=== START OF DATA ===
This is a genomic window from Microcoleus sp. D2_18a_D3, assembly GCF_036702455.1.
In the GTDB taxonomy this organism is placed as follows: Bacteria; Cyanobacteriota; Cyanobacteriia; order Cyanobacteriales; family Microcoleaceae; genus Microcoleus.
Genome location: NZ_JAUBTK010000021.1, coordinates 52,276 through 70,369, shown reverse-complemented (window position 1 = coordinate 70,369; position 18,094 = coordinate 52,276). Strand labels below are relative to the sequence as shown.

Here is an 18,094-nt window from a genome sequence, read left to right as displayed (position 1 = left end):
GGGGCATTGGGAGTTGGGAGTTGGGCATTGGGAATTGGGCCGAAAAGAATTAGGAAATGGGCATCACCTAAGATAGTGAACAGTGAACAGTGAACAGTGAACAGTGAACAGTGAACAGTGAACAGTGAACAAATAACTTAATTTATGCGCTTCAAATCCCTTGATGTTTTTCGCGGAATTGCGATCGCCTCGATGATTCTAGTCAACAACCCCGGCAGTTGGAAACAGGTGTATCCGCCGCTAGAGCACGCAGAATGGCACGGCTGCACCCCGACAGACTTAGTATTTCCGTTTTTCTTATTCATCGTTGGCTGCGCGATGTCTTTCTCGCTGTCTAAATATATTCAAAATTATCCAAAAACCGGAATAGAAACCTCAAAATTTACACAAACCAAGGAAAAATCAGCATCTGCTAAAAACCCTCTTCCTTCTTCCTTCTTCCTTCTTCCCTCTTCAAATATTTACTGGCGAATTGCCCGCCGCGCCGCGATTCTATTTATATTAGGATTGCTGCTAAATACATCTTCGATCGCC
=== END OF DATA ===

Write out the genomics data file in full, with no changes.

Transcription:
This is a genomic window from Microcoleus sp. D2_18a_D3, assembly GCF_036702455.1.
In the GTDB taxonomy this organism is placed as follows: Bacteria; Cyanobacteriota; Cyanobacteriia; order Cyanobacteriales; family Microcoleaceae; genus Microcoleus.
Genome location: NZ_JAUBTK010000021.1, coordinates 52,276 through 70,369, shown reverse-complemented (window position 1 = coordinate 70,369; position 18,094 = coordinate 52,276). Strand labels below are relative to the sequence as shown.

Here is an 18,094-nt window from a genome sequence, read left to right as displayed (position 1 = left end):
GGGGCATTGGGAGTTGGGAGTTGGGCATTGGGAATTGGGCCGAAAAGAATTAGGAAATGGGCATCACCTAAGATAGTGAACAGTGAACAGTGAACAGTGAACAGTGAACAGTGAACAGTGAACAGTGAACAAATAACTTAATTTATGCGCTTCAAATCCCTTGATGTTTTTCGCGGAATTGCGATCGCCTCGATGATTCTAGTCAACAACCCCGGCAGTTGGAAACAGGTGTATCCGCCGCTAGAGCACGCAGAATGGCACGGCTGCACCCCGACAGACTTAGTATTTCCGTTTTTCTTATTCATCGTTGGCTGCGCGATGTCTTTCTCGCTGTCTAAATATATTCAAAATTATCCAAAAACCGGAATAGAAACCTCAAAATTTACACAAACCAAGGAAAAATCAGCATCTGCTAAAAACCCTCTTCCTTCTTCCTTCTTCCTTCTTCCCTCTTCAAATATTTACTGGCGAATTGCCCGCCGCGCCGCGATTCTATTTATATTAGGATTGCTGCTAAATACATCTTCGATCGCC